Gerald Ernest Metcalf

Private First Class
Army of the United States
28 May 1946 - 22 May 1966
Foxboro, Massachusetts
Panel 07E Line 103

Combat Infantry

Purple Heart, National Defense, Vietnam Service, Vietnam Campaign


The database page for Gerald Ernest Metcalf

09 May 2006

I never got to meet Gerry, as he died 3-1/2 years before my birth. My mom was dating him at the time of his death. She told me about him when my interest in this war grew. Ever since then it has been my goal to find out more about Gerry to carry, as well as pass on his legacy. Gerry was killed 3 days short of his 20th birthday, in an enemy ambush at "Happy Valley". The sole surviving member of his family is his sister, whom I have not been able to contact. What I know about Gerry I've learned from other vets who grew up with him. I want nothing more than to speak with someone who served with him. He paid the highest cost for his service, a service he volunteered for. My mom told me he felt it was his duty, so he enlisted on Flag Day. He left home on January 15th 1966, never to see his home again.

I would like to thank personally, whoever it was that took him from the battlefield that day, as the paper says he died in the hospital. I would also like to personally thank all of his brothers in arms who sacrificed physically, as well as mentally. I cannot claim to know the stress of battle, but I can only imagine the courage it takes to stand your ground in the face of death. You are all heroes to me. Gerry is the one I lost, never got to know, never shook his hand, or offered my shoulder to, God knows how I long to. Gerry you are in my heart, my dreams, my life, and your memory will never die as long as I am here to preserve it. Thank you Gerry, and all those who served in this hellatious war, my heart aches for you and my pride swells knowing I am protected by people like you. God Bless Every One Of You.

James Oldham

03 Jun 2006

"Who You'd be Today"

It ain't fair you died too young
Like a story that had just begun
But death tore the pages all away
God knows how I miss you
All the hell that I've been through
Just knowing, no one could take your place
Sometimes I wonder, who you'd be today.

Sunny days seem to hurt the most
I wear the pain like a heavy coat
The only thing that gives me hope
Is I know, I'll see you again someday.

Kenny Chesney

22 Oct 2006

Well so much has happened in a short time. I've learned that Gerry was killed during Operation Crazy Horse. The battle was a perfect example of the ability of the Army infantryman. There was a massive ambush, where Gerry was hit in the initial burst, and first platoon was fighting for their lives for the duration. Lt Crum, their leader, was wounded right off as well, but continued to lead. As Lt McCarron began his flanking maneuver to the north of the enemy, Cpt Mozey sent the C Company "attached" platoon to reenforce you men of the first platoon. Led By Lt Frank Vavreck, they fought their way to you. Along the way Michael Vanassa, using his M79 grenade launcher, eliminated a flanking VC unit. Unfortunately he lost his life in the process. David Dolby, also of first platoon, began his assault of the hill that would earn him the Medal of Honor. Cpt Martin remained calm and kept control of you men from Bravo. When Lt McCarron's first flanking attack was beaten back, he rejoined with the command group (Cpt Martin) and exploited a break in the enemy line to succesfully flank the enemy.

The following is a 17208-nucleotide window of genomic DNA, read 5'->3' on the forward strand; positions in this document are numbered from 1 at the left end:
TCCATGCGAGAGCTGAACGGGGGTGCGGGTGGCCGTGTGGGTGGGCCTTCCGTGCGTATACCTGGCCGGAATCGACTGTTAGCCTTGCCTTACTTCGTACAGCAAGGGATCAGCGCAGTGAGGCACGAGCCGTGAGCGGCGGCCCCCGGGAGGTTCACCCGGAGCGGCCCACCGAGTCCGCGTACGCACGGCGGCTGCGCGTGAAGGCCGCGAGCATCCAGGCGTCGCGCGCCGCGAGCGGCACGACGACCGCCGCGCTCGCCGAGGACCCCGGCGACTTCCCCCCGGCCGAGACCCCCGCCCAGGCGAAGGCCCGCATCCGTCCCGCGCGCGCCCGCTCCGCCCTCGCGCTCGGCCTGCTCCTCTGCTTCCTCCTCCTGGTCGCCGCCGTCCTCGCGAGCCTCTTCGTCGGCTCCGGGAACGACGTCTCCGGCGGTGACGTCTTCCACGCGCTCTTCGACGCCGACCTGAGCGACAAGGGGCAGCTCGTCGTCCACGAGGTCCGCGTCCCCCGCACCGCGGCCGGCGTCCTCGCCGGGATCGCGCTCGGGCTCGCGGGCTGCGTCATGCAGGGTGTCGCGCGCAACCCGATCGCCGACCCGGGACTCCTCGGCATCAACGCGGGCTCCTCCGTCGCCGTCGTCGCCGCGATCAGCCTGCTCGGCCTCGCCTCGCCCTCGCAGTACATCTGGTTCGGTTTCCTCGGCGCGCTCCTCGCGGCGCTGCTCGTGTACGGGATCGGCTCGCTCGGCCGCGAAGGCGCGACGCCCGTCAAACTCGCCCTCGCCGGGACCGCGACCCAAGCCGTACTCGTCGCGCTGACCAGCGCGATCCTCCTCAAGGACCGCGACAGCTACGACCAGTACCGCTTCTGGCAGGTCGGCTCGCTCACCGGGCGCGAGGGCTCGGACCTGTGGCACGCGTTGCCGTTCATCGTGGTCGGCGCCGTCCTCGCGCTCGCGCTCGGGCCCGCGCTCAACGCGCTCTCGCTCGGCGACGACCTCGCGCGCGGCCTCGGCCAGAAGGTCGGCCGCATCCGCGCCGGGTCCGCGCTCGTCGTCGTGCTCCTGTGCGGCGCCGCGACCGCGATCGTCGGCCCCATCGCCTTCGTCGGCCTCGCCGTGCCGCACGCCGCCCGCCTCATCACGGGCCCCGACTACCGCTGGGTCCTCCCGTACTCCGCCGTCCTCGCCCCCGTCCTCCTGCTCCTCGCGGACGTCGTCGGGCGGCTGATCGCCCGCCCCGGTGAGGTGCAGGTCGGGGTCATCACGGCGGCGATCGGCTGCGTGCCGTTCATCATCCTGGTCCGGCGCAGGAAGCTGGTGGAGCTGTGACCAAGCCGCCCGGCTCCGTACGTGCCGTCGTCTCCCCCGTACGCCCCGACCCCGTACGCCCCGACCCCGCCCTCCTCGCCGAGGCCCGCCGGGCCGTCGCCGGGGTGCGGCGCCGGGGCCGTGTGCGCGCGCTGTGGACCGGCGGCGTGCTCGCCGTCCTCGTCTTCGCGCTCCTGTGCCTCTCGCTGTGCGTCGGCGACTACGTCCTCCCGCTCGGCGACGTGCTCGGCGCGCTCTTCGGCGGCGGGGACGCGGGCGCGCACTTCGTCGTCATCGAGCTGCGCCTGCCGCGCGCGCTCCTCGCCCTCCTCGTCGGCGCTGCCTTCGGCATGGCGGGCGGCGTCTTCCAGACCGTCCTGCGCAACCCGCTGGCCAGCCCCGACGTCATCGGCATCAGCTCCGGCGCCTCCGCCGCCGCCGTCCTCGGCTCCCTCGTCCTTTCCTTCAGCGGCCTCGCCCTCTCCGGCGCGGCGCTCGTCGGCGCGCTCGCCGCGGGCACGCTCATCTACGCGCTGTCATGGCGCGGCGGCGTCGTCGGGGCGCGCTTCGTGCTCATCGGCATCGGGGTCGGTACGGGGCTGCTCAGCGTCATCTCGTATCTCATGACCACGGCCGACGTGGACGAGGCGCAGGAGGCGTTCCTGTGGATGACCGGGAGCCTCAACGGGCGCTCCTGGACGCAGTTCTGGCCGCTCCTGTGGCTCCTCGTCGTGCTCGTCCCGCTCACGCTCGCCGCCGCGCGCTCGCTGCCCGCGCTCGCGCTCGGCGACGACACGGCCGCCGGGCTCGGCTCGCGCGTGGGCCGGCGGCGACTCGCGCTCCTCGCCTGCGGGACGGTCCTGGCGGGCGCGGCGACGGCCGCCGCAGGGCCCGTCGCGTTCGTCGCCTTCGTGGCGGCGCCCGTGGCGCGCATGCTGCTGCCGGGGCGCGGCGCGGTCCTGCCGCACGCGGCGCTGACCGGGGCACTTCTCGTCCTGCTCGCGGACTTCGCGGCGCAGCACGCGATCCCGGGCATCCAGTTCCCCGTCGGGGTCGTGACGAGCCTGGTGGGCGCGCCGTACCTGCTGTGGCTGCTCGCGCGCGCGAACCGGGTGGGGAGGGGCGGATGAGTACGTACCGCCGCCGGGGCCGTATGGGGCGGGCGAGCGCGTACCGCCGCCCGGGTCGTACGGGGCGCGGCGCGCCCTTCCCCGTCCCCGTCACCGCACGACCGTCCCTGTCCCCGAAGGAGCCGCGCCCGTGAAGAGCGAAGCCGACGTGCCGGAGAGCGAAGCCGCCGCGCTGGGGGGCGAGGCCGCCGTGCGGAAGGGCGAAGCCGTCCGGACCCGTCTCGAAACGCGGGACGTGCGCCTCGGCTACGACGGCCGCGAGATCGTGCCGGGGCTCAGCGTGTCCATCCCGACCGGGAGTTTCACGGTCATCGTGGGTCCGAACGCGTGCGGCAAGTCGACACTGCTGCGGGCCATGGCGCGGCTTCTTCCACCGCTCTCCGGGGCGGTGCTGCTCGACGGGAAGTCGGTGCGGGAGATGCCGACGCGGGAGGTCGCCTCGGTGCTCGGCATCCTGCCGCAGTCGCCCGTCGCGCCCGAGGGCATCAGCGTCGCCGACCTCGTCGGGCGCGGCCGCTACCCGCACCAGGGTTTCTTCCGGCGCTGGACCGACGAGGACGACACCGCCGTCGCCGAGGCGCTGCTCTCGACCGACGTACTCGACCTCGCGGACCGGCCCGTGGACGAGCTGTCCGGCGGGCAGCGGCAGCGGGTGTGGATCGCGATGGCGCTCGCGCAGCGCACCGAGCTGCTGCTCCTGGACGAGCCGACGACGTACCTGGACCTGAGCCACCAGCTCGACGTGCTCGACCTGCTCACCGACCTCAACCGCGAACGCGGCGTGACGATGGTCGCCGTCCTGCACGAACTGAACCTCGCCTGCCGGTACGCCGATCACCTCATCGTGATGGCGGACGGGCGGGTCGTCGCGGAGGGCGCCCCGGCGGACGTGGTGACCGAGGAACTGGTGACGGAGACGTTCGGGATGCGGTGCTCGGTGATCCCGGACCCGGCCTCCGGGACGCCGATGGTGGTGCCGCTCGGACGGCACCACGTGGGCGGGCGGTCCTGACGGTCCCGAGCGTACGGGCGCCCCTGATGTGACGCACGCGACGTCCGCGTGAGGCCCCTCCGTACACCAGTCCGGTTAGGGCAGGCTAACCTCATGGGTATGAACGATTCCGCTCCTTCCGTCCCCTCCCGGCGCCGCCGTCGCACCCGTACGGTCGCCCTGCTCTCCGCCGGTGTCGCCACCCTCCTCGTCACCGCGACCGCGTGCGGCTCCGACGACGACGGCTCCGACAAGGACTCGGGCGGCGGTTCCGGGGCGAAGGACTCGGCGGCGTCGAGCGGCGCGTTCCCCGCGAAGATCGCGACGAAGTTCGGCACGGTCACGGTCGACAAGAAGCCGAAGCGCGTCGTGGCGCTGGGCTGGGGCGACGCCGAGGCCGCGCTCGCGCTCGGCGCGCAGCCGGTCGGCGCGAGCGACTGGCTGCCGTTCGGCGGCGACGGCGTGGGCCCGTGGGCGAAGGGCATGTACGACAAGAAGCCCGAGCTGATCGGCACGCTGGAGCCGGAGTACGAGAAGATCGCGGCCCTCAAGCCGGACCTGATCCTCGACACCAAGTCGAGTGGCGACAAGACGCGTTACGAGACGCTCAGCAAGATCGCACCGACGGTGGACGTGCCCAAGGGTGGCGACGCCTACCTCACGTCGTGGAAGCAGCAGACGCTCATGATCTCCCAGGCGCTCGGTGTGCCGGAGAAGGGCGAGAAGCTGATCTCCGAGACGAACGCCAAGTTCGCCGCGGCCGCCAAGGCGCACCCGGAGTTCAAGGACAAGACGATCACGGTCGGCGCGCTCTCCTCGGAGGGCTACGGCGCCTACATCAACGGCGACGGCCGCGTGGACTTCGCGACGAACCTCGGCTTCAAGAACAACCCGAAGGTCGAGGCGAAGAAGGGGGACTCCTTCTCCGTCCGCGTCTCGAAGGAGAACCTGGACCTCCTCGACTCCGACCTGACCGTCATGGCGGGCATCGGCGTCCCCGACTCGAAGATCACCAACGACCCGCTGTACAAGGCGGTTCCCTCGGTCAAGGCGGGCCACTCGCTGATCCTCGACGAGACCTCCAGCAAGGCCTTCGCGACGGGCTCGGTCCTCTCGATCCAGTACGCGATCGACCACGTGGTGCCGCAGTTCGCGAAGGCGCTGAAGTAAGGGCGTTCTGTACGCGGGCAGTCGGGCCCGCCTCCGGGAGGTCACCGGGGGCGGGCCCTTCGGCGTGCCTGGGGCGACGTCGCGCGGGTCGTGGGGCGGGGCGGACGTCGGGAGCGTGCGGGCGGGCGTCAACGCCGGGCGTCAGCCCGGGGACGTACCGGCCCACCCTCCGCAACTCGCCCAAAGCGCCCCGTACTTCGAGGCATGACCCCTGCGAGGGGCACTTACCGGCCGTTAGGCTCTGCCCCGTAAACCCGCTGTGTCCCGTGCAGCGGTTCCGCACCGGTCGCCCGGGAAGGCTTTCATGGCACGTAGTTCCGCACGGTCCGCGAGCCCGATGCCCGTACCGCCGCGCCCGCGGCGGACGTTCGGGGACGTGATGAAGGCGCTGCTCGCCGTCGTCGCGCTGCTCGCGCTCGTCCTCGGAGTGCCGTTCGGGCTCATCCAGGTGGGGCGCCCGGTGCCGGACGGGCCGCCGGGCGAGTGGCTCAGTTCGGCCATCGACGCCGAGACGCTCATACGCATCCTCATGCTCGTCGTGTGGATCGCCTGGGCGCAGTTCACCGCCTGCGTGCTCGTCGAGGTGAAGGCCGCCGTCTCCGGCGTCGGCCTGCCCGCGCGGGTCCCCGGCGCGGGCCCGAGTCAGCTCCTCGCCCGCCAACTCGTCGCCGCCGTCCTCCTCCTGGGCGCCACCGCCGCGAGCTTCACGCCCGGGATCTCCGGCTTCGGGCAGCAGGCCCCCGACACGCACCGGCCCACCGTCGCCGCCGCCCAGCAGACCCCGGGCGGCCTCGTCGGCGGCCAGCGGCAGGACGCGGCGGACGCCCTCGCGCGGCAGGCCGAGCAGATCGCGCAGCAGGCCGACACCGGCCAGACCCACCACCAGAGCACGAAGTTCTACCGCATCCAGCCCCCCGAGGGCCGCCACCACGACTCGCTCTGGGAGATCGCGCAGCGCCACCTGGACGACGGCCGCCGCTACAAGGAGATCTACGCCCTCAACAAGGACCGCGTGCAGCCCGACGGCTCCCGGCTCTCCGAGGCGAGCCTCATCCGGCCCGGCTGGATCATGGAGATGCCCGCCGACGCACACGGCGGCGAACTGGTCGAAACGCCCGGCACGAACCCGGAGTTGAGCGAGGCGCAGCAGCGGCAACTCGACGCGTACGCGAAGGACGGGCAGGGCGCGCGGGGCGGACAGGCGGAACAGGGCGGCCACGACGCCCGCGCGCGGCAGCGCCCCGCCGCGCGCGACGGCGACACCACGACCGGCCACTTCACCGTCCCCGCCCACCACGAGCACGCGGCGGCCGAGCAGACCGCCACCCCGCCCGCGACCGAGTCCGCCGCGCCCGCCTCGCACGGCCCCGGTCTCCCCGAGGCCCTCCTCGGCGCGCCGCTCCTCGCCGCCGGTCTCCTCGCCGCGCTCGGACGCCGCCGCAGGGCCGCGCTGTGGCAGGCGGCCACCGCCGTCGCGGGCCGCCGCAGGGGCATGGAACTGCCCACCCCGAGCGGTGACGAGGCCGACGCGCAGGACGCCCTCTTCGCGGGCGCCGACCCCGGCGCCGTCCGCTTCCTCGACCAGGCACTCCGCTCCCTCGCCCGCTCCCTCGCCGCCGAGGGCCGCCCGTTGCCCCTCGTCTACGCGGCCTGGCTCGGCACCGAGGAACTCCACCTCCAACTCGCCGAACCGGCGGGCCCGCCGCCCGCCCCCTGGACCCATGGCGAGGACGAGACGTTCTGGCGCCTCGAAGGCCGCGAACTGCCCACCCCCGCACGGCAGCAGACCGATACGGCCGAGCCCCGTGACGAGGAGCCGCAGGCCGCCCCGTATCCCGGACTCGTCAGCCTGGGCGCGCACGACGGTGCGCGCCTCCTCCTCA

This is just the tip of the iceberg on the heroism of this battle. Silver Stars, Distinguished Service Crosses, Medal of Honor, to name a few of the medals earned. The bonds of this battle, I've learned, have spanned 40+ years. Gerry, your unit was the Jumping Mustangs and they are your brothers in arms. You wait at the Fiddler's Green for them, they will know you. When I started this I felt I'd be pushing into peoples' lives, but so far I feel I've been welcomed by family. I didn't know why you pushed me down this path, now I do. These men were your family in your last days, and as time goes by people forget. The soldiers who fought the battles, saw the worst any of us could only imagine, formed a family 40 years ago. Unlike most families they stay together, because what you men went through forms a bond that's not only indescribable, but unbreakable. If you are reading this tribute to my hero, please go to and learn about the unbelievable sacrifice and courage these men displayed.



James Oldham
15 Jul 2006

I was the "B" Company Commander on the date of this battle. The men who died in this battle are all Heros. They were the best Warriors I have known. The Holy Bible teaches that "No greater love hath any man than this, that he lay down his life for his friend." This is the sacrifice they made for us.

I remember the day PFC Gerald Earnest Metcalf reported to the Company. His military bearing was outstanding and he had that "can do" attitude. LT Crum, his platoon leader, gave him the highest marks. America lost one of its heros this day. Our Lord Jesus Christ needed a warrior in heaven. I look forward to joining him and our other warriors one day soon.

Captain Roy D. Martin
Co "B", 1/8 Abn, Airmobile
E-mail address is not available.

A Note from The Virtual Wall

The 8th Cavalry fought two bitter engagements in the Vinh Thanh Valley in May 1966. On 17 May the 2nd Battalion lost 19 soldiers, and on the 22nd the 1st Battalion lost eleven more:

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With all respect
Jim Schueckler, former CW2, US Army
Ken Davis, Commander, United States Navy (Ret)
Memorial first published on 09 May 2006
Last updated 08/10/2009